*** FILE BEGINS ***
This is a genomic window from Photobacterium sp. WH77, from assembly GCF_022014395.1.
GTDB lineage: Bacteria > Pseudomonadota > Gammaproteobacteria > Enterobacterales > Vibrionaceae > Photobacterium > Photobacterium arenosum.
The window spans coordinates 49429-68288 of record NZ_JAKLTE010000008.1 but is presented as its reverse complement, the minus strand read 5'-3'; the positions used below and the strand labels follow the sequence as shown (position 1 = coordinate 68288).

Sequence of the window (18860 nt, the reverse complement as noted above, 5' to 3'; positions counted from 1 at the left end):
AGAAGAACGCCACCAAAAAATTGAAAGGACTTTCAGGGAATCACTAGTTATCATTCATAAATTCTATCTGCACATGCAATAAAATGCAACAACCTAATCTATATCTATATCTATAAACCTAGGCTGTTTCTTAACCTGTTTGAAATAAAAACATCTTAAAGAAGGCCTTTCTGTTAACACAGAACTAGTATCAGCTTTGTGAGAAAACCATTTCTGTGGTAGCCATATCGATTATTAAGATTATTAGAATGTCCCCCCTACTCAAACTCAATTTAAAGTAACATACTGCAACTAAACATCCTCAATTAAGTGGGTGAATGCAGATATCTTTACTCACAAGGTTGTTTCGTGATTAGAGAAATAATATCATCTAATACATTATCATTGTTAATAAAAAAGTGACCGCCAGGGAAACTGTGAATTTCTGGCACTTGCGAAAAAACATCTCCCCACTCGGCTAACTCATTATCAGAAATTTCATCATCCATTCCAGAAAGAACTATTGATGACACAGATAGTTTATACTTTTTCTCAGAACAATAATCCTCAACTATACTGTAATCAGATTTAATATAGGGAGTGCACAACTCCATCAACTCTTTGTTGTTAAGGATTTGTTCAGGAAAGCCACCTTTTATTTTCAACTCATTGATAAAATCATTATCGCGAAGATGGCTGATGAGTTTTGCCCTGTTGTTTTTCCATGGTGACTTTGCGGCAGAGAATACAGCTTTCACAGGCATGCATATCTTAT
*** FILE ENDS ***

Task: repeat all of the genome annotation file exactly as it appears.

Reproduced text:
This is a genomic window from Photobacterium sp. WH77, from assembly GCF_022014395.1.
GTDB lineage: Bacteria > Pseudomonadota > Gammaproteobacteria > Enterobacterales > Vibrionaceae > Photobacterium > Photobacterium arenosum.
The window spans coordinates 49429-68288 of record NZ_JAKLTE010000008.1 but is presented as its reverse complement, the minus strand read 5'-3'; the positions used below and the strand labels follow the sequence as shown (position 1 = coordinate 68288).

Sequence of the window (18860 nt, the reverse complement as noted above, 5' to 3'; positions counted from 1 at the left end):
AGAAGAACGCCACCAAAAAATTGAAAGGACTTTCAGGGAATCACTAGTTATCATTCATAAATTCTATCTGCACATGCAATAAAATGCAACAACCTAATCTATATCTATATCTATAAACCTAGGCTGTTTCTTAACCTGTTTGAAATAAAAACATCTTAAAGAAGGCCTTTCTGTTAACACAGAACTAGTATCAGCTTTGTGAGAAAACCATTTCTGTGGTAGCCATATCGATTATTAAGATTATTAGAATGTCCCCCCTACTCAAACTCAATTTAAAGTAACATACTGCAACTAAACATCCTCAATTAAGTGGGTGAATGCAGATATCTTTACTCACAAGGTTGTTTCGTGATTAGAGAAATAATATCATCTAATACATTATCATTGTTAATAAAAAAGTGACCGCCAGGGAAACTGTGAATTTCTGGCACTTGCGAAAAAACATCTCCCCACTCGGCTAACTCATTATCAGAAATTTCATCATCCATTCCAGAAAGAACTATTGATGACACAGATAGTTTATACTTTTTCTCAGAACAATAATCCTCAACTATACTGTAATCAGATTTAATATAGGGAGTGCACAACTCCATCAACTCTTTGTTGTTAAGGATTTGTTCAGGAAAGCCACCTTTTATTTTCAACTCATTGATAAAATCATTATCGCGAAGATGGCTGATGAGTTTTGCCCTGTTGTTTTTCCATGGTGACTTTGCGGCAGAGAATACAGCTTTCACAGGCATGCATATCTTAT